Is there any difference in convenience between __FUNCTION__ and __func__ (which is a standard way to query function name)?
__func__ is similarly supported by all the mainstream compilers and has a benefit of being standard.
If you have an old code that uses __FUNCTION__ you can easily define __FUNCTION__=__func__.
I tried CC 12.3 and if you put something like this in your code:
printf("func is %s\n", __func__);
then it apparently creates not one but three local variables which
you can see in dbx:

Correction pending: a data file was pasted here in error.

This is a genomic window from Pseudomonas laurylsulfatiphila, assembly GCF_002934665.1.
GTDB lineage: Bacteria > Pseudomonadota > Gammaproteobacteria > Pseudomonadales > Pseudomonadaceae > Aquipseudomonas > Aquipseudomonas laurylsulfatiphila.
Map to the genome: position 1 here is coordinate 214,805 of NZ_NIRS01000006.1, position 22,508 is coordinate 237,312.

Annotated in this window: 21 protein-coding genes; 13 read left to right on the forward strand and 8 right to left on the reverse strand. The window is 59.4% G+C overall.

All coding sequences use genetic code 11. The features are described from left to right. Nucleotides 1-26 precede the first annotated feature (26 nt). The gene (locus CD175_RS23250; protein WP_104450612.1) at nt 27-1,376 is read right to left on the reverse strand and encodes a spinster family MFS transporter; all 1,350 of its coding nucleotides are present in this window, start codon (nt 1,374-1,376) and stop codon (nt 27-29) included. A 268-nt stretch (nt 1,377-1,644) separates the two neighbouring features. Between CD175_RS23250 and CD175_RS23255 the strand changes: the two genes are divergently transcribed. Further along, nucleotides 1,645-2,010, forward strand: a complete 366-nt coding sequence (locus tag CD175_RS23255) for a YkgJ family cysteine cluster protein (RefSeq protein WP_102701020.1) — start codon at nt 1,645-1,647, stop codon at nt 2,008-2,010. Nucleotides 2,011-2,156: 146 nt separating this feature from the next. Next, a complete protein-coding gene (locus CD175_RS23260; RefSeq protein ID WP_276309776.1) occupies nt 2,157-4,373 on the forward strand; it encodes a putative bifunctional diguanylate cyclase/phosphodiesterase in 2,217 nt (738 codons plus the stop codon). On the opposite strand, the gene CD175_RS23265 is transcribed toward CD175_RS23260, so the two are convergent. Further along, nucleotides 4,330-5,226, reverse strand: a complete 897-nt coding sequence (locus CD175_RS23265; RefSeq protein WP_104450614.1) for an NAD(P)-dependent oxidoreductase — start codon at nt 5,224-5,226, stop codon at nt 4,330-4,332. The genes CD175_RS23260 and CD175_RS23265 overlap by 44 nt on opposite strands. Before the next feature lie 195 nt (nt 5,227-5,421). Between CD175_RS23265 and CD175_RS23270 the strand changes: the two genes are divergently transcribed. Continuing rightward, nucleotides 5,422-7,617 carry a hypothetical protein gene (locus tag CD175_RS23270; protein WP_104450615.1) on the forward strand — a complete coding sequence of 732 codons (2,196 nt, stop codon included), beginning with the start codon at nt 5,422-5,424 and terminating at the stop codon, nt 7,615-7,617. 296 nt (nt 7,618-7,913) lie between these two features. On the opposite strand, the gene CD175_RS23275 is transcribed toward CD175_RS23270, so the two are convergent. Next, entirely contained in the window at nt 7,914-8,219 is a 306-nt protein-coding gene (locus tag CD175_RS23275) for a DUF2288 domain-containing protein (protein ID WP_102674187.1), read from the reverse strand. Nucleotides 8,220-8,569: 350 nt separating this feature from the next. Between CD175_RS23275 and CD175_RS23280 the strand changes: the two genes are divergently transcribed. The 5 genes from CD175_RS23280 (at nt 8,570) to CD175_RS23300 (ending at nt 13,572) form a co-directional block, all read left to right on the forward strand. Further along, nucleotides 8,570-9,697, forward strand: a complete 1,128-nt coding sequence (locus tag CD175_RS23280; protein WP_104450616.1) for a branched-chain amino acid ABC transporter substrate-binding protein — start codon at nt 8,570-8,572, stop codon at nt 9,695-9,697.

__FUNCTION__ = "main"
__PRETTY_FUNCTION__ = "int main()"
__func__ = "main"
gdb will generate __func__ as a local but defines __FUNCTION__ as a macro.
The advantage of a macro is that it won't pollute the locals window
in the IDE with needless information. With macros you can also
do string and macro gluing.